In recent years, I have bemoaned the lack of exciting new cars. This got me thinking back to many years ago - the 1960 model year.
While there was no GM Motorama that year and not many concept or dream cars from other makers (the Valiant-based Plymouth XNR asymmetrical roadster was the only one I remember), there were some completely new models to inspect and examine at dealerships and auto shows. As high school Juniors, my car buddies and I toured the 1960 Philly Auto Show in November 1959.
The big news for '60 was the introduction of compact models by the Big Three. The Chevy Corvair was a radical departure for Detroit - a rear-engined, air-cooled compact car with a host of aluminum components to save weight. It was full of technical novelties.
The Ford Falcon was a pleasantly-styled - if a bland-looking - downsized Ford, in every way. Its entire powertrain was simply a smaller version of its larger brother's. But it offered proven technology for the less adventurous small car buyer. Period ads claimed the car had "three years and three million miles" behind it and that it was "the world's most experienced new car." Ford also reminded prospects that the Falcon provided "nearly four times more luggage space than the most popular imported new car."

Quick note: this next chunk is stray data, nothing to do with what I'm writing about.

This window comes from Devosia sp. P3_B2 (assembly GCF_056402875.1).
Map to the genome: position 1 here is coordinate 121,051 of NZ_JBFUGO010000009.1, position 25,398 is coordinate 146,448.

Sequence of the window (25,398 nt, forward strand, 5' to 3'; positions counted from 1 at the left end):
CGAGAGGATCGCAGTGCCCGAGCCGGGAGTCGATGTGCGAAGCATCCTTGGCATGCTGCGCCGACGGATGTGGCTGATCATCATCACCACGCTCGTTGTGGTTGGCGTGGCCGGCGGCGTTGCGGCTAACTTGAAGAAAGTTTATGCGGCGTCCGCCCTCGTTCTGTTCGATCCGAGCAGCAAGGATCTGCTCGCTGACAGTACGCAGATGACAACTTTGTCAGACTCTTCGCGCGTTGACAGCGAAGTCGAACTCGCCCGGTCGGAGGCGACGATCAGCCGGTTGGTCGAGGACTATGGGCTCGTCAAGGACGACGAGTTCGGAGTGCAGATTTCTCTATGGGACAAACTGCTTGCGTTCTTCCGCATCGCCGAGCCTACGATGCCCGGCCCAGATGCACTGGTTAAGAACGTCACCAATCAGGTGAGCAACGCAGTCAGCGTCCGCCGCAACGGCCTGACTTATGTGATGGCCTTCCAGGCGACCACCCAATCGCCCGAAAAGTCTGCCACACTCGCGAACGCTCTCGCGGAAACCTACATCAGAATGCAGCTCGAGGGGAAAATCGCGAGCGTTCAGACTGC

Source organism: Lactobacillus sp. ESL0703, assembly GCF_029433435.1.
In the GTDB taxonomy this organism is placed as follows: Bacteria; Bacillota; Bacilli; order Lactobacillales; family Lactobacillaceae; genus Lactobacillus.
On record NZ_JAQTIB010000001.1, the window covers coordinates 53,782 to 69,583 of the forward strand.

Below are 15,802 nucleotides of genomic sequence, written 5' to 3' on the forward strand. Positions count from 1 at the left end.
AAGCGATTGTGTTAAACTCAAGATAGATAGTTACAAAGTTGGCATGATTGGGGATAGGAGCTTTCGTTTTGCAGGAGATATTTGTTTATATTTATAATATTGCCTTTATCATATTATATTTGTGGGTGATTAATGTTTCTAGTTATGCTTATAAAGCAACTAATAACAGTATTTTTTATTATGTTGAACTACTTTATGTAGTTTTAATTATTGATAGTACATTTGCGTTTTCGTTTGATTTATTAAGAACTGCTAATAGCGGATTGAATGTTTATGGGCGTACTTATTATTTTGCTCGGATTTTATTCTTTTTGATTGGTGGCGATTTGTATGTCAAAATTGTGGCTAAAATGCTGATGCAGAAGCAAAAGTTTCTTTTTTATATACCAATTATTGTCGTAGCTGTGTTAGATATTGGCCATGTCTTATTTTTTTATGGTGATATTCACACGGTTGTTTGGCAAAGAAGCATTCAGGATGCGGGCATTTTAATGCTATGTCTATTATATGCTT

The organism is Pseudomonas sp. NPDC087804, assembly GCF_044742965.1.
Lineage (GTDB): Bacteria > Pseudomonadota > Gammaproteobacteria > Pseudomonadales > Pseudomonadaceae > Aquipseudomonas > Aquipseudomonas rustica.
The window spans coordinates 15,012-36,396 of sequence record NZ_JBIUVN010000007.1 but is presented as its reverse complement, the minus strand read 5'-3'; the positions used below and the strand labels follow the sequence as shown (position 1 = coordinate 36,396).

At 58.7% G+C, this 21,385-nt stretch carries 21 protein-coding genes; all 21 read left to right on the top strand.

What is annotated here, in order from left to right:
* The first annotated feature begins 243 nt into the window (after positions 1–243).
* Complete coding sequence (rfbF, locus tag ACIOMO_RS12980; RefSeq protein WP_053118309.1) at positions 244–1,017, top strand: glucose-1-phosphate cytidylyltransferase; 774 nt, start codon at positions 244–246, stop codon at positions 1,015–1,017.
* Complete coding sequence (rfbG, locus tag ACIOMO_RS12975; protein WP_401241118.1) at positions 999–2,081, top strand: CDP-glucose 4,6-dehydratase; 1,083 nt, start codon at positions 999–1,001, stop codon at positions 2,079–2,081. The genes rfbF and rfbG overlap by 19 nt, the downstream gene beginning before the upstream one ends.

The Falcon outsold the Corvair by almost twofold in 1960 - 429,676 to 250,007.
Introduced a bit later than its competition, the Plymouth Valiant offered a unique, pseudo-European look, different than other Chrysler Corp. offerings, and was larger than either the Falcon or Corvair. It had a more powerful engine, too. An all-new overhead-valve slant-six replaced the ancient flathead six which had powered Plymouths since the 1930s.
While compacts were the big story, Ford's large cars - Ford, Mercury and Edsel had all-new bodies and completely different styling than the 1959 models. All Chrysler cars got new unibodies (except Imperial, which continued to use body on frame construction). All of Chrysler's big V8s got Ram Induction manifolds for '60.
General Motors cars had been vastly redesigned in 1957; they received softened restyling for 1960. Buick ads touted finned aluminum drum brakes and a Turbine Drive transmission.
If my memory serves me correctly, also on exhibit was a scale model of the first successful self-propelled road vehicle - the 1769-70 Cugnot steam carriage. This three-wheeled French machine was constructed by inventor Nicolas-Joseph Cugnot. The display model was well detailed and fairly large: three to four feet in length.
In 1960, there was much exciting stuff to see at auto shows. Less so these days. (posted 10/16/14)